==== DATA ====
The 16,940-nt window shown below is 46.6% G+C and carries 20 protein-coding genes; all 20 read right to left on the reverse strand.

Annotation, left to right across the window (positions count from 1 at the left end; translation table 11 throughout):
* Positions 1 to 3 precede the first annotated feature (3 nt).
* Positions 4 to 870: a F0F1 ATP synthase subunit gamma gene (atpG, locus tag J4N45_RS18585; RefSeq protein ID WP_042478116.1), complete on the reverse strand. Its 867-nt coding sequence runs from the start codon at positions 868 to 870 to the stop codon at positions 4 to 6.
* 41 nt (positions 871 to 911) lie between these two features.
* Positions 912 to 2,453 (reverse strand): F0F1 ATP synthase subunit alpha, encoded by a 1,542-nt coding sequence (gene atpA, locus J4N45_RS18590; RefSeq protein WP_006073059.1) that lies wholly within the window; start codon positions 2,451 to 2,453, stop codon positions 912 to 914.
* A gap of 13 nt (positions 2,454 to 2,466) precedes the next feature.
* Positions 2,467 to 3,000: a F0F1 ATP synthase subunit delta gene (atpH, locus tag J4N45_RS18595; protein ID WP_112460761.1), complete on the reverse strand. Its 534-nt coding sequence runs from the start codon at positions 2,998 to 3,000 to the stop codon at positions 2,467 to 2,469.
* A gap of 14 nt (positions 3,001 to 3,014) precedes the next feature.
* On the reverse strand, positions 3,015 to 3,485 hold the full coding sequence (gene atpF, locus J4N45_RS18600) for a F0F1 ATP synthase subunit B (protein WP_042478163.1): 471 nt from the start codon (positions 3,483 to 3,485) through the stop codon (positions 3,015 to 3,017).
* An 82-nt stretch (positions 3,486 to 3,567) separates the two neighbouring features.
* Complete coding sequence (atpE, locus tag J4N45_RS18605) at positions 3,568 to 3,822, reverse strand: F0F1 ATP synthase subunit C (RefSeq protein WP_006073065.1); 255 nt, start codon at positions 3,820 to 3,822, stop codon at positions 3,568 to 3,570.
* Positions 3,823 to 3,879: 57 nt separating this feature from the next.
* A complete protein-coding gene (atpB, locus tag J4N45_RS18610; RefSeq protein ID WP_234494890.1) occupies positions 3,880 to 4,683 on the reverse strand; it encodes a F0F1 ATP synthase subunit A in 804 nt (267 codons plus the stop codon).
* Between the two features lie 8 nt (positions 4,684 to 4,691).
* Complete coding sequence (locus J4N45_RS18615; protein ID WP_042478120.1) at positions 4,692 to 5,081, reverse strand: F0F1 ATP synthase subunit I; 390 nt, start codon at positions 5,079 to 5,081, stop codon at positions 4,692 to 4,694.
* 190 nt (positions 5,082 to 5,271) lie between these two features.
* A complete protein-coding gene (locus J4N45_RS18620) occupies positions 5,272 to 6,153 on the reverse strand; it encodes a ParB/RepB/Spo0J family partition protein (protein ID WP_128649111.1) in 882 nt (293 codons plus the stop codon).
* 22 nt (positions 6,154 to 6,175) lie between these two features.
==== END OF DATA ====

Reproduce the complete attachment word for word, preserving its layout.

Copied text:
The 16,940-nt window shown below is 46.6% G+C and carries 20 protein-coding genes; all 20 read right to left on the reverse strand.

Annotation, left to right across the window (positions count from 1 at the left end; translation table 11 throughout):
* Positions 1 to 3 precede the first annotated feature (3 nt).
* Positions 4 to 870: a F0F1 ATP synthase subunit gamma gene (atpG, locus tag J4N45_RS18585; RefSeq protein ID WP_042478116.1), complete on the reverse strand. Its 867-nt coding sequence runs from the start codon at positions 868 to 870 to the stop codon at positions 4 to 6.
* 41 nt (positions 871 to 911) lie between these two features.
* Positions 912 to 2,453 (reverse strand): F0F1 ATP synthase subunit alpha, encoded by a 1,542-nt coding sequence (gene atpA, locus J4N45_RS18590; RefSeq protein WP_006073059.1) that lies wholly within the window; start codon positions 2,451 to 2,453, stop codon positions 912 to 914.
* A gap of 13 nt (positions 2,454 to 2,466) precedes the next feature.
* Positions 2,467 to 3,000: a F0F1 ATP synthase subunit delta gene (atpH, locus tag J4N45_RS18595; protein ID WP_112460761.1), complete on the reverse strand. Its 534-nt coding sequence runs from the start codon at positions 2,998 to 3,000 to the stop codon at positions 2,467 to 2,469.
* A gap of 14 nt (positions 3,001 to 3,014) precedes the next feature.
* On the reverse strand, positions 3,015 to 3,485 hold the full coding sequence (gene atpF, locus J4N45_RS18600) for a F0F1 ATP synthase subunit B (protein WP_042478163.1): 471 nt from the start codon (positions 3,483 to 3,485) through the stop codon (positions 3,015 to 3,017).
* An 82-nt stretch (positions 3,486 to 3,567) separates the two neighbouring features.
* Complete coding sequence (atpE, locus tag J4N45_RS18605) at positions 3,568 to 3,822, reverse strand: F0F1 ATP synthase subunit C (RefSeq protein WP_006073065.1); 255 nt, start codon at positions 3,820 to 3,822, stop codon at positions 3,568 to 3,570.
* Positions 3,823 to 3,879: 57 nt separating this feature from the next.
* A complete protein-coding gene (atpB, locus tag J4N45_RS18610; RefSeq protein ID WP_234494890.1) occupies positions 3,880 to 4,683 on the reverse strand; it encodes a F0F1 ATP synthase subunit A in 804 nt (267 codons plus the stop codon).
* Between the two features lie 8 nt (positions 4,684 to 4,691).
* Complete coding sequence (locus J4N45_RS18615; protein ID WP_042478120.1) at positions 4,692 to 5,081, reverse strand: F0F1 ATP synthase subunit I; 390 nt, start codon at positions 5,079 to 5,081, stop codon at positions 4,692 to 4,694.
* 190 nt (positions 5,082 to 5,271) lie between these two features.
* A complete protein-coding gene (locus J4N45_RS18620) occupies positions 5,272 to 6,153 on the reverse strand; it encodes a ParB/RepB/Spo0J family partition protein (protein ID WP_128649111.1) in 882 nt (293 codons plus the stop codon).
* 22 nt (positions 6,154 to 6,175) lie between these two features.